Physical Pharmacy 2 Converting Signals to Particle Diameter Calibrate instrument using 10 or 20 µm polystyrene standards Obtain the ‘Kd’ The Kd is used to convert the amplitude of the pulse in volt to volume of the particle (this is a linear response) From the volume, the diameter can be calculated. Physical Pharmacy 2 KBA

9 Calibration of instrument
Physical Pharmacy 2 Calibration of instrument A monodisperse standard is used Pulses on oscilloscope of uniform size Concentration used is very low so that coincidence effects are less than 2% Instrument is adjusted/calibrated to give the ‘Kd’ Instrument is adjusted so that height is 40% of maximum by controlling ‘gain’ and ‘currect selector’ settings. This gives the ‘Kd’ Kd = {6WVm1012/VT(nV)}1/3 W =mass of sample in beaker (g) VT = volume of electrolyte solution in which W is diluted Vm= manometer volume (cm3) = immersed density of the particles (g/cm3) n = number of particles in a size interval V = arithmetic mean volume for that particular size interval, in instrument units (e.g. product of threshold value, aperture current, and attenuation) Physical Pharmacy 2 KBA

10 Relationship between electrical signal and volume of particle
Voltage proportional to volume of particle: U = constant x V constant = r0if / 2R4 U=amplitude of voltage pulse V=particle volume r0=electrical resistivity i= aperture current f= particle ‘shape’ factor R=aperture radius must not be dirty Physical Pharmacy 2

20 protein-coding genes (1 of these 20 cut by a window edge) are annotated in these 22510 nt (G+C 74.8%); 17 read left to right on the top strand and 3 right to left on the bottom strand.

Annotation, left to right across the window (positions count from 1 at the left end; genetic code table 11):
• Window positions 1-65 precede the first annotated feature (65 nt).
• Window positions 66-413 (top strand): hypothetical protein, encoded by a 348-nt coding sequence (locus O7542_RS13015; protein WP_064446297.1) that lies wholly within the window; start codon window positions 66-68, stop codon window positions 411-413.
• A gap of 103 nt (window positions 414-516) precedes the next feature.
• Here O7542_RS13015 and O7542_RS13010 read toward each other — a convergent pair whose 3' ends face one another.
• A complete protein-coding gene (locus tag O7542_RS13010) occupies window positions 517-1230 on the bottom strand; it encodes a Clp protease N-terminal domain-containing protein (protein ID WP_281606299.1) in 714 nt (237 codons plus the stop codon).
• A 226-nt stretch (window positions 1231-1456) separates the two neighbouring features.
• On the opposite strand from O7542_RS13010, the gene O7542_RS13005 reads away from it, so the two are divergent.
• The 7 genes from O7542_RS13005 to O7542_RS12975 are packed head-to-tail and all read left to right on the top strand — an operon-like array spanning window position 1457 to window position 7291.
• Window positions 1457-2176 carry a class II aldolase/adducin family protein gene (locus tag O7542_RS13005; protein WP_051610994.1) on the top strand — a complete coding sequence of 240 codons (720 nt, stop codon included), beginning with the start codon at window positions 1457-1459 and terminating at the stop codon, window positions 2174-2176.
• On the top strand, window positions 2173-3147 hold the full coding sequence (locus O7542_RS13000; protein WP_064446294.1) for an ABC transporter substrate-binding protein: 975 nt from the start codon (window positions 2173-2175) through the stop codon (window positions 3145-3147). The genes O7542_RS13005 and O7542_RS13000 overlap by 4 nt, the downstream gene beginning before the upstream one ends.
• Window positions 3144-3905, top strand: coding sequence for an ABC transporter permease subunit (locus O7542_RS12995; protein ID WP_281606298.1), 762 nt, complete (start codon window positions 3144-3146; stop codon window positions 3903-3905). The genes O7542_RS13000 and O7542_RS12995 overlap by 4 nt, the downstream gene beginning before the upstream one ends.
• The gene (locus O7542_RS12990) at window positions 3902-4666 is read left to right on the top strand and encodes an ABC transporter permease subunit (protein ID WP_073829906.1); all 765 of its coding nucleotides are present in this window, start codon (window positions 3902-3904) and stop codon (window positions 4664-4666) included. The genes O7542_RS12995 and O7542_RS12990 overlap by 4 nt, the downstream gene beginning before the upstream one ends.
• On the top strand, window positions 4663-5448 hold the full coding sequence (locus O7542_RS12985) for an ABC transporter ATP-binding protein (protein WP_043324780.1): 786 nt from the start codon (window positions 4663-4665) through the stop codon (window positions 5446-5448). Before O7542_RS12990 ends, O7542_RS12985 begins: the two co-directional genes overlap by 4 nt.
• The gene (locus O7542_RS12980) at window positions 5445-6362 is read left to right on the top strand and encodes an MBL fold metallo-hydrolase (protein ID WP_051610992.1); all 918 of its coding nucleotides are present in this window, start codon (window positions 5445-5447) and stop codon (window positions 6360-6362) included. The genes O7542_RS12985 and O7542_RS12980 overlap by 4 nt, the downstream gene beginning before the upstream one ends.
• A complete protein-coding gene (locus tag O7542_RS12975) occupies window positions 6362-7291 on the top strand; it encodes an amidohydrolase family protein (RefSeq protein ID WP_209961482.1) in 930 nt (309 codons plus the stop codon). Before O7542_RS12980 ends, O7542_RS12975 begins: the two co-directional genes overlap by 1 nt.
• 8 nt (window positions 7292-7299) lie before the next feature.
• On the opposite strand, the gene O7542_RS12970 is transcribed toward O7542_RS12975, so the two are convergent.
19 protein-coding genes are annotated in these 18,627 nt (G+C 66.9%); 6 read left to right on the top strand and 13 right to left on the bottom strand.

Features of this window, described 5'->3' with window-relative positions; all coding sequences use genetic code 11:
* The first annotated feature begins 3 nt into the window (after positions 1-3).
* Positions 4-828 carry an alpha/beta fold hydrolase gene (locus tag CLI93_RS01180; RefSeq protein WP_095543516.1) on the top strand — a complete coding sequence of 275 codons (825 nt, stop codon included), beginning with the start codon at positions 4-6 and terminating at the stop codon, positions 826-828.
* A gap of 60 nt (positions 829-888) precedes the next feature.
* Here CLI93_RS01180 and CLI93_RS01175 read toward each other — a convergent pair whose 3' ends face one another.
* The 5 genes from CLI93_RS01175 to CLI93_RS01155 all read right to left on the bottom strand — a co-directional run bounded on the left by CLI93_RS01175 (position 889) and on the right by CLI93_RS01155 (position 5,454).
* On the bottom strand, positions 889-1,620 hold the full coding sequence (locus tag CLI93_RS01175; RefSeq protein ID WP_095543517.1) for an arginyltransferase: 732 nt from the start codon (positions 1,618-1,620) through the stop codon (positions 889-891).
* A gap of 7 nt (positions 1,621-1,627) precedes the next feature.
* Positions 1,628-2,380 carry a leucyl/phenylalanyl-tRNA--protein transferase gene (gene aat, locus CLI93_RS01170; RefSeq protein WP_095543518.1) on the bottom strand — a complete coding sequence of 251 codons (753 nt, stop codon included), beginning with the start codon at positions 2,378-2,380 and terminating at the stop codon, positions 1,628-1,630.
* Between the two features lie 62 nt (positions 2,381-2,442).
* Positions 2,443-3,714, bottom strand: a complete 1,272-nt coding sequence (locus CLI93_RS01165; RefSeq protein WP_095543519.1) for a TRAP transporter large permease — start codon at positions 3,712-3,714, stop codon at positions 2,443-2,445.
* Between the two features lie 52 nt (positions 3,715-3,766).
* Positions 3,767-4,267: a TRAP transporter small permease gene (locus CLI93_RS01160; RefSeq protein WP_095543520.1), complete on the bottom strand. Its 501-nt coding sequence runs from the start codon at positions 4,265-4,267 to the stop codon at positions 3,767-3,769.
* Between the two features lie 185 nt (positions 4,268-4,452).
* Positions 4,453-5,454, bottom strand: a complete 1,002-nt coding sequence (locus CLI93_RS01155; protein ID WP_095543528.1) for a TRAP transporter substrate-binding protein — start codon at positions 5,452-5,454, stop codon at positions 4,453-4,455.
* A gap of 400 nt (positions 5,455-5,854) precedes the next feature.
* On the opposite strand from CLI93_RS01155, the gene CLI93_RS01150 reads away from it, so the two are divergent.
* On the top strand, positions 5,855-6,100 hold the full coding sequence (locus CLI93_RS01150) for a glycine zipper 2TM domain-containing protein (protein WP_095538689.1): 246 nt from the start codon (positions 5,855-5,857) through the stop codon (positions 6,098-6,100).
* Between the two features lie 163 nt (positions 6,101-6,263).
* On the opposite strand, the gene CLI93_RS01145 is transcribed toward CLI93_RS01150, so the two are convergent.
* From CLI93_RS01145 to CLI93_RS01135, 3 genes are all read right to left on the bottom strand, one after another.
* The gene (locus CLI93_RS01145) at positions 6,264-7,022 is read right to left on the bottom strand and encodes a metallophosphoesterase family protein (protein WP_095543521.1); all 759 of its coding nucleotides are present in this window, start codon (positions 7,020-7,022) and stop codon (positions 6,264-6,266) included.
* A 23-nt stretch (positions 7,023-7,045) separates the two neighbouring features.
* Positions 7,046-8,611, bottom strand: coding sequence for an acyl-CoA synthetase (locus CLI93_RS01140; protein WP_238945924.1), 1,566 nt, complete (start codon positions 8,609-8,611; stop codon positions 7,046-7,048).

11 Physical Pharmacy 2 Sample Concentration If more than one particle passes through the aperture at exactly the same time (coincidence effect), the reading is not accurate. Therefore, sample must be reasonably diluted and should be within the specified range as indicated by the instrument. Exercise: For a given volume, the smaller the particles, the lesser is the sample required. WHY? Physical Pharmacy 2 KBA

12 Sample Condition It is important that only one particle passes through the aperture. There should not be any aggregation or flocculation. For detecting a stable suspension, the particles must exist as discrete individual entities. A dispersant must be used Samples dispersed in the electrolyte must be stirred during measurement, especially if it is a solid dispersion, to prevent settling. Physical Pharmacy 2

13 Aperture The aperture comes in different sizes
E.g. an aperture of 100 µm can detect particles within 2 to 60 µm Outside the range, the measurement is not accurate Aperture should be clean Physical Pharmacy 2

14 Results Generated Results can be displayed in terms of number, volume, surface area against particle size. Size axis can be linear, logarithmic scale Distribution can be differential or cumulative data Cumulative data can be oversize or undersize Physical Pharmacy 2

15 To standardise standards !
Application Counting algae Counting bacteria Counting cells To standardise standards ! In industries To detect contaminant in petroleum Electronic: TV screen, CRT (Dots per inch = DPI) Physical Pharmacy 2

16 References JZ Knapp, TA Barber & A Lieberman, Liquid and Surface-Borne Particle Measurement Handbook, Marcel Dekker, New York (1996). T Allen, Particle Size Measurement 4th. Ed., Chapman and Hall, London (1990). Beckman-Coulter Multisizer 3 operation manual (lab) Physical Pharmacy 2